This summer is yours. You could be enslaved and it would still belong to you. The complaints of summers squandered still reverberate in my head from many people: “My boss is an ape,” “My family is so hard to live with,” “It doesn’t feel like I’m doing anything important.” Your choice does not lie in the hands of others. They can influence you, they can harm or help you, but the choice to fight for yourself lies ultimately in your hands. You might have thrown away two months or two years or two decades but what you do starting now is entirely up to you. Working to love the place you live in and to love the people around you, no matter where you are, is never a waste of time.
2. Decide to Do Something and Work Hard at It
Since the ball lies in your court, it’s up to you to play boss. Once you have decided not to be a festering blemish upon a dying society, the real work begins. Pick a way to sustain yourself and then throw your shoulder into it. Listen to motivational videos, go look up that girl from your school who always posts pictures of herself with the caption--unrelated-- “Be Happy” and, from that, be encouraged! Find something to keep you moving because to succeed you must labor and labor and labor. Fight hard.
3. Seek Adventure in All Things
Your life this summer may not be a trip to France or China or party after party, but these are not what life consists of. Life usually means methodical plodding, working towards larger goals over the course of years. Choose wisely where you go, but look for ways to enjoy yourself in every activity. If you’re scrubbing men’s bathroom floors with grime a half inch thick, listen to that new band your friend was talking about while you do it, imagine ways you can have fun after work, or imagine that you play a general fighting hordes of vicious monsters who want to slowly destroy the world in next summer’s blockbuster movie. If you need inspiration, as always, Calvin and Hobbes is a great springboard for the imagination.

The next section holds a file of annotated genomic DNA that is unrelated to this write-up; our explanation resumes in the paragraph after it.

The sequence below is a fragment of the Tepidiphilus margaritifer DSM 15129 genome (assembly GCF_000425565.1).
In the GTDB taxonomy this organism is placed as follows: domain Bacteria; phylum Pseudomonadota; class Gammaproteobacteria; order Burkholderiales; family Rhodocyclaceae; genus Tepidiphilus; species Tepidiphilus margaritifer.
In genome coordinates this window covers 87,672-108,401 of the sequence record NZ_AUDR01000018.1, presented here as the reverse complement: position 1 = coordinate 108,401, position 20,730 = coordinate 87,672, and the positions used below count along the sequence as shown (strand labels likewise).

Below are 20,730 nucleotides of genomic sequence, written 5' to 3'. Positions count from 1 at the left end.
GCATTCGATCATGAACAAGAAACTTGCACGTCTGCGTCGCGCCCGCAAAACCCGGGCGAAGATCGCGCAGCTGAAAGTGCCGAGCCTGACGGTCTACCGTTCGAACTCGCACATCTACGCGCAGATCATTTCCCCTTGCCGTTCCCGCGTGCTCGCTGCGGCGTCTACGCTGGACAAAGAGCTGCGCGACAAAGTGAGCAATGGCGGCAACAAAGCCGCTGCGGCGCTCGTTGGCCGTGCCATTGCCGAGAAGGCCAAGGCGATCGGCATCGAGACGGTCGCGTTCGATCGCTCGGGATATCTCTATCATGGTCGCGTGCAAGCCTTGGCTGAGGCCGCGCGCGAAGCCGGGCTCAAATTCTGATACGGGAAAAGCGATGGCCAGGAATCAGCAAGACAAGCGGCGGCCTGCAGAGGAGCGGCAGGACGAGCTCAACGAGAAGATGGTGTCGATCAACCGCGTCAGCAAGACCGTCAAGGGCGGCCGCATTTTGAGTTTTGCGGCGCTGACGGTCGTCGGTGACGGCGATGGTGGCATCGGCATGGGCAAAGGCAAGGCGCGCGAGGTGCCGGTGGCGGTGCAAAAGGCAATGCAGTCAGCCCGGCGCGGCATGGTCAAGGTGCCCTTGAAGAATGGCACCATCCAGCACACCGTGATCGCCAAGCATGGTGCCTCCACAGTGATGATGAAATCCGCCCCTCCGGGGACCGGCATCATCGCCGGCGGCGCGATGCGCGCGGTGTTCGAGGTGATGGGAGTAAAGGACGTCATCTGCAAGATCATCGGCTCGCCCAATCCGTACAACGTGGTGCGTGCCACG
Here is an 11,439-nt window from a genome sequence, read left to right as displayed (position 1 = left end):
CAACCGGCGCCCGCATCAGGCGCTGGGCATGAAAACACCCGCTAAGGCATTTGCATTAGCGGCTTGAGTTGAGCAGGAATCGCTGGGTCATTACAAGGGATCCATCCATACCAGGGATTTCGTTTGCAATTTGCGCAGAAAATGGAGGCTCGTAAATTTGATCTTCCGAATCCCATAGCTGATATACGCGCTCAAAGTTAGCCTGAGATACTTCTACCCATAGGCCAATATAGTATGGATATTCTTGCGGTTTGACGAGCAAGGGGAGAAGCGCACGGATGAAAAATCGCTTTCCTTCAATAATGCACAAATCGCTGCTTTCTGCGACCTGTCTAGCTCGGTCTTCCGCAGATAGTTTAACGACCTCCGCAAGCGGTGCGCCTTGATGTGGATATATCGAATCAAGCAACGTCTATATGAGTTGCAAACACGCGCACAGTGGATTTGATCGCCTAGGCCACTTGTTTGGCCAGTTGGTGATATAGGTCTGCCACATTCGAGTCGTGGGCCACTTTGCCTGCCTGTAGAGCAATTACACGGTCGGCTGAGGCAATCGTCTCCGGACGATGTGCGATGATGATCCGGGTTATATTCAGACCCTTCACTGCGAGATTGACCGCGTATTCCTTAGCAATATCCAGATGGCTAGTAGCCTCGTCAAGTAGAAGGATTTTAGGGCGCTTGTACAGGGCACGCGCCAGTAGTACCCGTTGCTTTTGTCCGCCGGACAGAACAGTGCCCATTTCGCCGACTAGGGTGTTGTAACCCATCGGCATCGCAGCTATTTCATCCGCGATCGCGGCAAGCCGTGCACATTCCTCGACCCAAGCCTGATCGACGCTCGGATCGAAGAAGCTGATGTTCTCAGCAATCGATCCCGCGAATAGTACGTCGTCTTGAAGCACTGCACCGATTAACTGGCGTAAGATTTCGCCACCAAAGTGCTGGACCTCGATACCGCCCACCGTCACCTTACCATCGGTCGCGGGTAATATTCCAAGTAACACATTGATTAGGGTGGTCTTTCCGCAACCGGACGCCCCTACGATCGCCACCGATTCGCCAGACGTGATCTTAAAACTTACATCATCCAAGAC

4. Seek Out Sustainable Fun
A lifestyle of constant self-abuse through substance use or shopping sprees or gambling is not what will bring the deeper satisfaction you crave. Board games and cards seem to be a bygone activity for too many people, but they provide such a beautiful centerpiece to bond over with other people. If not that, try looking up cheap cooking, parks, hidden gems specific your state or city, or times when your favorite activities will be reasonable. Google is your best friend. You would be amazed what activities you might fall in love with.